The law should be understood as a shaping tool used in carving the aspirations of a country. Economic law reform should therefore be on the agenda to ensure that future generations have effective laws that are applicable and relevant. Such laws must not only be relevant in furthering economic development, but must also be implemented effectively by the relevant institutions, instead of simply idealising the notion of economic emancipation and growth.
Over the years it has become increasingly evident that legislative frameworks need to be industry, investment and institution-friendly to gradually harmonise the economic sphere. In doing so, laws must be implemented in a manner in which there is a certain degree of certainty of knowledge, security of interests and confidence for the system’s future participants. Practical laws can make substantial contributions to development by exploring and articulating unique definitions of law, and also the state of affairs that emerge from the relationships between law-making institutions and politics in society.
Faulty legal rules and practices could potentially reduce incentives for investments and increase the cost of innovation. This in particular is corroborated by Namibia’s economic history regarding the overall decline in investments, due to the result of unfavourable laws having been implemented in the past.
Suggestively, consulting various jurisdictions may result in providing feasible, influential guidance within the Namibian law-making context. Furthermore, the adoption of blue and green economies is an exceptional notion for the advancements the world has made, and of which Namibia should follow suit in order to diversify society by interlinking various sectors. It is an exciting concept, especially during these trying times worldwide, and consequently highlights the importance of formulating and implementing legislation that caters towards surviving abrupt changes in any economy.
It is further vital for laws to be backed by proper implementation strategies and execution, and consequently used as a tool to encourage the private sector to play a much more active role in the nation’s economic affairs. Other factors such as the will and attitude of a nation, education, a skilled population and many other contributory factors play an important role in ensuring the success of economic growth legislation in a country. The law is however the first pinnacle in setting the tone in any economy.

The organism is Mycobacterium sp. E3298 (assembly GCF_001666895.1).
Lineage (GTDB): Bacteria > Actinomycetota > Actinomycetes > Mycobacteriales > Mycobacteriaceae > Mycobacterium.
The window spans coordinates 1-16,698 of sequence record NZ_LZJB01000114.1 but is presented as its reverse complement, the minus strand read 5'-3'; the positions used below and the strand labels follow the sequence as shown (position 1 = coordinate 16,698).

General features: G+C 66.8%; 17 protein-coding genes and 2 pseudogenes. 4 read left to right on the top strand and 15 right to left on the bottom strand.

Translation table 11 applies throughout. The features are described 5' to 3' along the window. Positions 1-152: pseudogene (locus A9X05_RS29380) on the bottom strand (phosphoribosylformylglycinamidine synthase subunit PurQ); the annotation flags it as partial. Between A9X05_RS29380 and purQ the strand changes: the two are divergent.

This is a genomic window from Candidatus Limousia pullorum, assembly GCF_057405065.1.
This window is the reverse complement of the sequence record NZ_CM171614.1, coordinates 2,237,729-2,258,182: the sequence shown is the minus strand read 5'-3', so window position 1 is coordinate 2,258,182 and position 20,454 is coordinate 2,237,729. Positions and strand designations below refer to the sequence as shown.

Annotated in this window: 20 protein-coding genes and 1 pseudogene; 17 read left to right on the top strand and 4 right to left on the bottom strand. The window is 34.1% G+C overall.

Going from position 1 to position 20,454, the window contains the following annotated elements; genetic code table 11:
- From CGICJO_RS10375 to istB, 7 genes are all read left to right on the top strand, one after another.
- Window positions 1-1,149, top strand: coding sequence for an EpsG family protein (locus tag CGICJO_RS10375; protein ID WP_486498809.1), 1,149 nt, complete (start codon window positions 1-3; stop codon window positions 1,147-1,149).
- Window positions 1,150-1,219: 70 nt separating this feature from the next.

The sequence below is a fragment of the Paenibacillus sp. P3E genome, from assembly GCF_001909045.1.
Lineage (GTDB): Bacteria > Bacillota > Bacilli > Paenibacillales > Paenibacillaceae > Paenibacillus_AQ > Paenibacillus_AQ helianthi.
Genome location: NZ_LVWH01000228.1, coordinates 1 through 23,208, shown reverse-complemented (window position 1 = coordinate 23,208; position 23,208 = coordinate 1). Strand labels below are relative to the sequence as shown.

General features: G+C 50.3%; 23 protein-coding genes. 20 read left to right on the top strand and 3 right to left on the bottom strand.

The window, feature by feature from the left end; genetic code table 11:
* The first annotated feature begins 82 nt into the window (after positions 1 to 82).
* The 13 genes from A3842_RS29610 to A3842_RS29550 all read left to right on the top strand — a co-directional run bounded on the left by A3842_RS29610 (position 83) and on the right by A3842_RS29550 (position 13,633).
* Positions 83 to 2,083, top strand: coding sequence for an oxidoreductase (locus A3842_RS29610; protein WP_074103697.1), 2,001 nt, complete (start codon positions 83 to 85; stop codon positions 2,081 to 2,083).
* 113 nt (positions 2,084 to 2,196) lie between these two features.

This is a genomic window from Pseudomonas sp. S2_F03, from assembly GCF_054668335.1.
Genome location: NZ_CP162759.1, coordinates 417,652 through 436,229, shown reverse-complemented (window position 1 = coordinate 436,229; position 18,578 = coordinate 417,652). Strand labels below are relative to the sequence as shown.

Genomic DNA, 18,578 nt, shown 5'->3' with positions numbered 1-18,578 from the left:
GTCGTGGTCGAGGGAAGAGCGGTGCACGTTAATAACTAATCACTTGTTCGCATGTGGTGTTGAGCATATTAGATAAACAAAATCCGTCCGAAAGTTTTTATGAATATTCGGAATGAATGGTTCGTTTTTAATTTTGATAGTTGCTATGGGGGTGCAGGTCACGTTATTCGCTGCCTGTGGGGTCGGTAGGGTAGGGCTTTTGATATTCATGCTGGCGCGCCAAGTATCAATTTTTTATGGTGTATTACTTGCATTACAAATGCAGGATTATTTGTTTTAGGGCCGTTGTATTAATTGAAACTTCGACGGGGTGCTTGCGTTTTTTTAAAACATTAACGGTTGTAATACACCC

The Namibian government should efficiently exercise control over investments and investors in accordance with the Namibian constitution, without prejudicing the Namibian people. Personal discretionary powers should be limited as deemed fit, and should be held accountable by a superior entity. This can be done by implementing transparent procedures in investment dealings to ensure that due process has been complied with to attain social justice. Investments should also be prioritised in the sectors in dire need, such as the agricultural and manufacturing industries instead of the already stable industries, which nonetheless should not be neglected.
It is however important to note that investments do not play an isolated role in ensuring economic development and growth – multiple stakeholders should be involved such as sector cooperation, an educated nation, technological advancements, crisis aid mechanisms, capital of all sorts and harmonised politics.
Namibia’s economic plans should be advanced by the National Planning Commission having the mandate to give the Namibian economy a facelift by spearheading the Namibian economic development agenda through law and execution.
A further mandate is to encourage productive investment and to discourage excessive, non-generating consumption. It is important to note that insofar as education, inclusivity and fair distribution of resources lags, investments will not make much of a difference in our society and citizens will not be well equipped with the know-how of aiding the fluctuating economic climate. With the established Harambee Prosperity Plan II and the Namibian Investment Promotion and Development Board (NIPDP), we expect nothing but a fruitful future.